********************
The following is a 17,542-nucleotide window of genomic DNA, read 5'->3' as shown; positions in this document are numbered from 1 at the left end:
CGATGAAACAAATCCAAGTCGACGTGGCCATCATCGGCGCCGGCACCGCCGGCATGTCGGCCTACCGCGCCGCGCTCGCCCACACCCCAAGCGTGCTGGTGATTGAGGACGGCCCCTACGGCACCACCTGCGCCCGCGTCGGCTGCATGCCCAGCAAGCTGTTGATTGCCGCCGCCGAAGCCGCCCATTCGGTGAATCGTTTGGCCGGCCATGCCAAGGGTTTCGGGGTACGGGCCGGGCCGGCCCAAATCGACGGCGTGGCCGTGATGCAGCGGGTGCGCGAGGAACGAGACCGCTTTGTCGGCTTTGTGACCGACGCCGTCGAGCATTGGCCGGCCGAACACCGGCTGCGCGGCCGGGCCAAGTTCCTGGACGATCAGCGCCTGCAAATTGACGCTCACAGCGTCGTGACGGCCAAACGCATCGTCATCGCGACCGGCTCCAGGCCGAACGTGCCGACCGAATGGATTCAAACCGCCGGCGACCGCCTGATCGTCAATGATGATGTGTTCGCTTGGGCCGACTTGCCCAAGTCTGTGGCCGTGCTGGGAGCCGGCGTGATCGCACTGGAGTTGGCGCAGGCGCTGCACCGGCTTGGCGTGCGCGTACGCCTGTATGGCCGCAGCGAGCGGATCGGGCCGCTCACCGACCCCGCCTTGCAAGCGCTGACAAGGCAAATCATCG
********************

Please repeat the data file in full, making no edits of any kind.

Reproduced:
The following is a 17,542-nucleotide window of genomic DNA, read 5'->3' as shown; positions in this document are numbered from 1 at the left end:
CGATGAAACAAATCCAAGTCGACGTGGCCATCATCGGCGCCGGCACCGCCGGCATGTCGGCCTACCGCGCCGCGCTCGCCCACACCCCAAGCGTGCTGGTGATTGAGGACGGCCCCTACGGCACCACCTGCGCCCGCGTCGGCTGCATGCCCAGCAAGCTGTTGATTGCCGCCGCCGAAGCCGCCCATTCGGTGAATCGTTTGGCCGGCCATGCCAAGGGTTTCGGGGTACGGGCCGGGCCGGCCCAAATCGACGGCGTGGCCGTGATGCAGCGGGTGCGCGAGGAACGAGACCGCTTTGTCGGCTTTGTGACCGACGCCGTCGAGCATTGGCCGGCCGAACACCGGCTGCGCGGCCGGGCCAAGTTCCTGGACGATCAGCGCCTGCAAATTGACGCTCACAGCGTCGTGACGGCCAAACGCATCGTCATCGCGACCGGCTCCAGGCCGAACGTGCCGACCGAATGGATTCAAACCGCCGGCGACCGCCTGATCGTCAATGATGATGTGTTCGCTTGGGCCGACTTGCCCAAGTCTGTGGCCGTGCTGGGAGCCGGCGTGATCGCACTGGAGTTGGCGCAGGCGCTGCACCGGCTTGGCGTGCGCGTACGCCTGTATGGCCGCAGCGAGCGGATCGGGCCGCTCACCGACCCCGCCTTGCAAGCGCTGACAAGGCAAATCATCG